Cedar George-Parker addresses a crowd of protesters opposed to Kinder Morgan’s plan on the Trans Mountain pipeline extension on April 7 in Burnaby, B.C. (Darryl Dyck/The Canadian Press via AP)

B.C. Indigenous leaders head to Texas to urge investors to drop pipeline project

Chiefs plan to attend a Kinder Morgan investors meeting in Houston for a last-ditch appeal

Two B.C. Indigenous leaders are headed down to Houston to make an 11th hour appeal for Kinder Morgan investors to halt the Trans Mountain oil pipeline expansion.

Chief Judy Wilson of the Neskonlith Indian Band near Chase, and Rueben George of the Tsleil-Waututh Nation Sacred Trust Initiative of North Vancouver, planned to attend the company’s annual stockholders meeting on Wednesday morning to tell investors about Indigenous opposition to the project, which would twin an existing pipeline that extends from central Alberta to the B.C. coast.

READ MORE: Chilliwack-area chief touts economic benefits of pipeline deal

“Kinder Morgan stockholders have not been properly advised that Indigenous rights are recognized in the Canadian constitution and have won again and again through the courts,” said Wilson in a Union of BC Indian Chiefs news release Monday.

“Kinder Morgan does not have the required consent of Indigenous Nations along the pipeline and tanker route, and it never will. The executives at Kinder Morgan have a responsibility to make these facts well known to its stockholders.”

The pair also plan to present investors with the New York State Common Retirement Fund’s shareholder proposal on sustainability reporting, which they say found that widespread opposition to a project can be damaging to its financial viability.

The proposal is being presented on behalf of the Comptroller of New York State, an investor in Kinder Morgan.

In a statement, Kinder Morgan noted that George had attended their annual general meeting in the past.

“Kinder Morgan respects Indigenous rights and title in Canada and the approvals granted for the Trans Mountain expansion project followed many years of engagement and consultation with communities, Indigenous groups and individuals,” a spokesperson said in an email.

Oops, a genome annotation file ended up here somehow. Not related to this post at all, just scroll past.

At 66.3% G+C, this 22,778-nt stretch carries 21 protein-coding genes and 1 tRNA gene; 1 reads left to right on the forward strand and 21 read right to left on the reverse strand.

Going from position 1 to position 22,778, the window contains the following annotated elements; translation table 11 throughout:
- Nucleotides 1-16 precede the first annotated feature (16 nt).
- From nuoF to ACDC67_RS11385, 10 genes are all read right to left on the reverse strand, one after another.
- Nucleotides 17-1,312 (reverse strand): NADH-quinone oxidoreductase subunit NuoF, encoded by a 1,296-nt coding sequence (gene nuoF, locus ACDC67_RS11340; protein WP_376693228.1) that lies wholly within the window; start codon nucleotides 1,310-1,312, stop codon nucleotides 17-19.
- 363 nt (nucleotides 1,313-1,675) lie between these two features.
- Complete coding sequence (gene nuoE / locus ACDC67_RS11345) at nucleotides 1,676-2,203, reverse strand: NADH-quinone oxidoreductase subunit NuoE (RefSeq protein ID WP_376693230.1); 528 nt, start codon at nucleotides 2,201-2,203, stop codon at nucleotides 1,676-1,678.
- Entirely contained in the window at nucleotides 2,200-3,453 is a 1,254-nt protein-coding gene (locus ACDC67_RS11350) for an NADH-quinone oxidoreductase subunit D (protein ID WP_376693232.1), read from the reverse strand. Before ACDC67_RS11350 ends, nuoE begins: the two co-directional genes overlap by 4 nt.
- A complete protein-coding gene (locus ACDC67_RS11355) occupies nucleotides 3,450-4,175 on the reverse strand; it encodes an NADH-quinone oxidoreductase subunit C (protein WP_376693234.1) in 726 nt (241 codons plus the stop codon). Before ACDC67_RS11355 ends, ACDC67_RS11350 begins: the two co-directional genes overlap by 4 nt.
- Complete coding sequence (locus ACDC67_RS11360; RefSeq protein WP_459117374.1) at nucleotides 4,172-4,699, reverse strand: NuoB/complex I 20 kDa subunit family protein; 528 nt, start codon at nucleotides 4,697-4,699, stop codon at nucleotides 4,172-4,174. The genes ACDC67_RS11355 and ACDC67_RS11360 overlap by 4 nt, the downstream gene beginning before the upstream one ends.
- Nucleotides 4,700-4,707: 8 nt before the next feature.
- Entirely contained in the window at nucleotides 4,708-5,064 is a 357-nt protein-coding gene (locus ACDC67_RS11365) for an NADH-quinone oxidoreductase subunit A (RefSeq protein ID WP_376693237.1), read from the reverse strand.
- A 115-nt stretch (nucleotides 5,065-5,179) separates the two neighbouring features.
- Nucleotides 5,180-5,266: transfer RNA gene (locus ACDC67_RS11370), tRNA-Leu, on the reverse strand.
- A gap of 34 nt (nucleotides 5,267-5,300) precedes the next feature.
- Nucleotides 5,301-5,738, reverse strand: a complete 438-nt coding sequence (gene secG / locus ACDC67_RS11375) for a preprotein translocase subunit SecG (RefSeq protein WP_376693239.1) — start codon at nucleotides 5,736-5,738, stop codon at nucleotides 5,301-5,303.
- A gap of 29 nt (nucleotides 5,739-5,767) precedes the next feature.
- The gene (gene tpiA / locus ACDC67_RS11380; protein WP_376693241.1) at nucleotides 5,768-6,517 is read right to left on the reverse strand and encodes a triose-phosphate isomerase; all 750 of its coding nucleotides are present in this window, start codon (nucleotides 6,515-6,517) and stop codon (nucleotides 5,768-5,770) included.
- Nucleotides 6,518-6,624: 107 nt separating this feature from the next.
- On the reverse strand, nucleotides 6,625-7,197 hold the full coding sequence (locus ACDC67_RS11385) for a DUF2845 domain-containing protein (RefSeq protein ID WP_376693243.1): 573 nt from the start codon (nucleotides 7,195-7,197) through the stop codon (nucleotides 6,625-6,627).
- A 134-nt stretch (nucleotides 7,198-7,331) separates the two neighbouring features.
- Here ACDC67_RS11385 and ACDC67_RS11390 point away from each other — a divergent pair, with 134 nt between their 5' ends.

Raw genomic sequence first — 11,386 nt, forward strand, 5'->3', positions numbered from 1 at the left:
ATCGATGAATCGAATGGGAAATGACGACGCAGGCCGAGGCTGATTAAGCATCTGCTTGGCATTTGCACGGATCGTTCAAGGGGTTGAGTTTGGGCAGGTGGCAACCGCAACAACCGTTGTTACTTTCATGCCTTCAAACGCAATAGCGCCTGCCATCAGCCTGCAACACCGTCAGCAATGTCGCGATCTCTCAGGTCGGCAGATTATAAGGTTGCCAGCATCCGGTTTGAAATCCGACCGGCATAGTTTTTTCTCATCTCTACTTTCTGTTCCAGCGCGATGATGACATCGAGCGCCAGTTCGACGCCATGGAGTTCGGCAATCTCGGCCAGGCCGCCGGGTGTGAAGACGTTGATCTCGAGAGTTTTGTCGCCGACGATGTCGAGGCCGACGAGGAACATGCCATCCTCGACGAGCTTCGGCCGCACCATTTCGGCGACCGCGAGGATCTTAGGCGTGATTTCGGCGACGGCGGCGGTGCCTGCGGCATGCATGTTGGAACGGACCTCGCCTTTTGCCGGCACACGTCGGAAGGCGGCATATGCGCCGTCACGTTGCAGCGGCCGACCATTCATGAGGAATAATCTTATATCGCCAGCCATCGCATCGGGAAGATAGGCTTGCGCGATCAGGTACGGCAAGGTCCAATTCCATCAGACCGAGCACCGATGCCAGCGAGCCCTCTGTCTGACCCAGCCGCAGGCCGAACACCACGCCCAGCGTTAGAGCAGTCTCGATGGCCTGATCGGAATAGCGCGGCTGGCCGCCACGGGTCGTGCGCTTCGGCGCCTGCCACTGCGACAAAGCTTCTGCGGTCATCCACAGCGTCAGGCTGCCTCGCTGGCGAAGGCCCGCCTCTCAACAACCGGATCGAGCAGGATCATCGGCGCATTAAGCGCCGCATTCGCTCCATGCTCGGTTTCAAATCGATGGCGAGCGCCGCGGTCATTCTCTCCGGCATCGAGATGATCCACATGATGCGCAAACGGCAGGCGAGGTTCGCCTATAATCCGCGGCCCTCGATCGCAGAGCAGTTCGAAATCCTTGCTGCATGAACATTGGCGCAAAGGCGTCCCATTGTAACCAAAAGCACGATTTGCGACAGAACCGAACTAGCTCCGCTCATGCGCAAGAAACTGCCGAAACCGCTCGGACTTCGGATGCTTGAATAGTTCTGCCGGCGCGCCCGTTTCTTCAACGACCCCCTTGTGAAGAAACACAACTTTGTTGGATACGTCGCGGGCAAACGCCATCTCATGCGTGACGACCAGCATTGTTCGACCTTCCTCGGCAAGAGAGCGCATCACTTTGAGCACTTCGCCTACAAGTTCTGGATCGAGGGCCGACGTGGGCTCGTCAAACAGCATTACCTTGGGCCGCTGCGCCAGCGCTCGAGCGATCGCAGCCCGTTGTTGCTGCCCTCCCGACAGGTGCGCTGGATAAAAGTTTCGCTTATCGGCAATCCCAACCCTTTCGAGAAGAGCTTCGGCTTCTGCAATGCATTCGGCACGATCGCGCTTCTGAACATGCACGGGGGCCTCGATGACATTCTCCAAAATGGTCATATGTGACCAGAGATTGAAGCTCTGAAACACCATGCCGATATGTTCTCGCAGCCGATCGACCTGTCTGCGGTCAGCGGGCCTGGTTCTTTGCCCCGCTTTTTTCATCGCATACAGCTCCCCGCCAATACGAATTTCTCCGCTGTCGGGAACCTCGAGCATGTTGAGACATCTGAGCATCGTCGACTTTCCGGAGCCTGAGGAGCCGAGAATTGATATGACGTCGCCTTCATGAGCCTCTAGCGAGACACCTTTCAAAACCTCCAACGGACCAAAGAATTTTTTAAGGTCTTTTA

“The project has signed 43 Agreements with Aboriginal groups in BC and Alberta, 33 of which are located in BC. Where our project will cross First Nation Reserve lands, we have received their expressed consent.”

The expansion has faced continued resistance in B.C., with Premier John Horgan fighting it in court as Alberta and the federal government hinting at possibly financially backing it to keep Kinder Morgan in the game.

READ: B.C.’s dispute over bitumen control likely to end up in Supreme Court: lawyers

Kinder Morgan halted all “non-essential” work on the pipeline in early April ahead of a May 31 final investment deadline.

Hundreds of people have been arrested for violating a court injunction against protesting too close to the Kinder Morgan work sites in Burnaby.

More than 150 have been charged with civil contempt and were set to appear in court Monday to find out which protester will instead face criminal charges.


@katslepian

katya.slepian@bpdigital.ca

Like us on Facebook and follow us on Twitter.

Just Posted

Coming up in Cowichan: Learn about chinook at one session, Cowichan health and hospital plans at another

Island Health’s board of directors will be in the Cowichan Valley Thursday for a public forum

George Nielsen brings managerial experience to bid for Duncan councillor

Like others, I am concerned with the increase of homelessness and drugs within the Valley.

Bayview Place pullout a magnet for trouble, Maple Bay neighbours say

North Cowichan council forwards concerns to police

Getting along and information flow essentials for Area G director candidate

Jonas feels working productively together makes a better community

Affordable housing, fiscal responsiblity important to Duncan city council hopeful Carol Newington

I recognize the importance of keeping Duncan Green, Clean and Safe!

Video: Flyers new mascot ‘Gritty’ a bearded, googly-eyed terror

The Philadelphia Flyers unveiled their new mascot Monday, and as one would expect of the team that gave us the “Broad Street Bullies,” he’s far from cuddly.

Cowichan Coffee Time: 4H, a marathon and fundraising

• A group of 4H-ers had a woolly good time at the… Continue reading

Seattle one step closer to NHL after arena plan approved

Seattle City Council unanimously approved plans for a privately funded $700 million renovation of KeyArena

Harvest Moon to light up B.C. skies with an ‘autumn hue’

It’s the first moon after the autumn equinox

Hockey league gets $1.4M for assistance program after Humboldt Broncos crash

Program will help players, families, coaches and volunteers after the shock of the deadly crash

Canada has removed six out of 900 asylum seekers already facing U.S. deportation

Ottawa had said the ‘overwhelming majority’ had been removed

Appeal pipeline decision but consult Indigenous communities, Scheer says

The federal appeals court halted the Trans Mountain expansion last month

Most Read